Monday, 14 January 2013

Howard Shore: Film Score Composer

Having recently watched the 2002 movie 'Gangs of New York', I was captivated by one of the scores composed by Howard Shore titled 'Brooklyn Heights':

To give some background on the context and plot of the movie so that we can understand Shore's choices with the composition, 'Gangs of New York' is set during the Mid 19th Century. This was a very significant political era with the Civil War regarding slavery. It was also during this era that an influx of Irish immigrants moved to America. The main protagonist 'Amsterdam Vallon' is of Irish routes, most likely resulting in the celtic influenced section of the score beginning around the one minute mark. We can hear stringed instruments and flutes which to me communicate a theme of Irish tradition. We also hear a tradition hyme-like vocal performance, obviously Catholicism tying in very strongly with Irish culture. As the score begins, there is a very minor feel, again with the choir-like vocals. It seems to communicate loss and grieving, like something that might be sang at a funeral gathering. This perhaps is to signify the death of Amsterdam's father, 'Priest Vallon' and it's effect on the protagonist. I am personally captivated by the motif which is introduced around the 3:10 mark in the video. This melody is re-introduced at various points throughout the film, usually when see the protagonist making significant moves towards his ultimate goal, which is to avenge the death of his father. It seems to enforce motivation and drive which fits with the theme of vengeance which runs through the movie.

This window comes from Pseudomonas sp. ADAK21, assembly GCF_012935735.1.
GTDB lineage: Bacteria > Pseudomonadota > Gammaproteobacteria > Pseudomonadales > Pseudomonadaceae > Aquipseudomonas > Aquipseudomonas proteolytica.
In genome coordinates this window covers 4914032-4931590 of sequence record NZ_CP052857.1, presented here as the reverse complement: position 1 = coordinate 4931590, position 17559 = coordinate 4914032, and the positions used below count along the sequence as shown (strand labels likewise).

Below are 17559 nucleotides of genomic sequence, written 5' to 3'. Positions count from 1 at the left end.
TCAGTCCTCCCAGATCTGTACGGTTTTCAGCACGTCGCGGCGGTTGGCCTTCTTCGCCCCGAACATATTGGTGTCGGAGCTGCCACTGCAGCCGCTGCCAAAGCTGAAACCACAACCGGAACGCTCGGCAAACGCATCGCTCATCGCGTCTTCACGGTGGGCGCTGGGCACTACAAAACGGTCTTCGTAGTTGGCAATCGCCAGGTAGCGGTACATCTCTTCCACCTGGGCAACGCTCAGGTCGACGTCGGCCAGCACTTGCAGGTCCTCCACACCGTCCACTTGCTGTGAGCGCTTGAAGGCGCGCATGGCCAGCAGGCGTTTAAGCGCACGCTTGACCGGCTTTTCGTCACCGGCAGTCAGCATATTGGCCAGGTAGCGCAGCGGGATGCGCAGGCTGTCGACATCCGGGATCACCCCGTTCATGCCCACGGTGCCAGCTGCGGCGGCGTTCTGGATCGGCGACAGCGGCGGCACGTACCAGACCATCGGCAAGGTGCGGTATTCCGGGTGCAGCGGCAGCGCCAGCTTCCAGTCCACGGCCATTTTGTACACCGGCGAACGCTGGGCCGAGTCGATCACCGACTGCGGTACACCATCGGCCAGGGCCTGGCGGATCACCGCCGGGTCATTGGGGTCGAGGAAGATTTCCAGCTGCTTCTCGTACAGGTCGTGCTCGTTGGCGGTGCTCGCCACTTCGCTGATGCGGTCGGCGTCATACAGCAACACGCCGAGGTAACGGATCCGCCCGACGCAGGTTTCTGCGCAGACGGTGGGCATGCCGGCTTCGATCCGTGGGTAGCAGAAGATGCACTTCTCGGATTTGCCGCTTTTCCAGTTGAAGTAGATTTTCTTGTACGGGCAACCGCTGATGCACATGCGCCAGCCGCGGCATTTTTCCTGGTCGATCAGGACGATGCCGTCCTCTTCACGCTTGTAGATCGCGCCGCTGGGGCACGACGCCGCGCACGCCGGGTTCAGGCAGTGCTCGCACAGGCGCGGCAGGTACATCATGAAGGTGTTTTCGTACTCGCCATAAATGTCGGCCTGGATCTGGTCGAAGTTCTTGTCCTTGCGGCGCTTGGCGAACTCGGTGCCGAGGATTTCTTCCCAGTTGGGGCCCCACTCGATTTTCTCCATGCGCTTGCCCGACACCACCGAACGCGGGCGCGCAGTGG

As music and sound design is another interest of mine, I was interested by how Shore incorporates a sense of narrative and storytelling in his compositions. I found this video:

In this video, Shore talks about how when working on this particular score for 'The Hobbit', he began by reading the book. Whilst reading, we see him 'sketch' on a music sheet the notes he hears in his mind as he reads the piece of literature. It is interesting to imagine how the moods and emotions he feels while reading the tale translate into music. This is likely what makes Shore's compositions fit in so seamlessly with the images on screen and immerse the audience.

It is interesting to consider the important role that music plays within storytelling, as piece of narrative cannot be fully effective with visuals alone. Shore's compositions are dynamic and convey the moods and themes within the stories they correspond with perfectly. So much so perhaps, that some may not even consciously distinguish the visual elements from the audio elements. This is likely Shore's intention, just like it is the editor's intention for the cuts between shots to be un-noticable to the audience.

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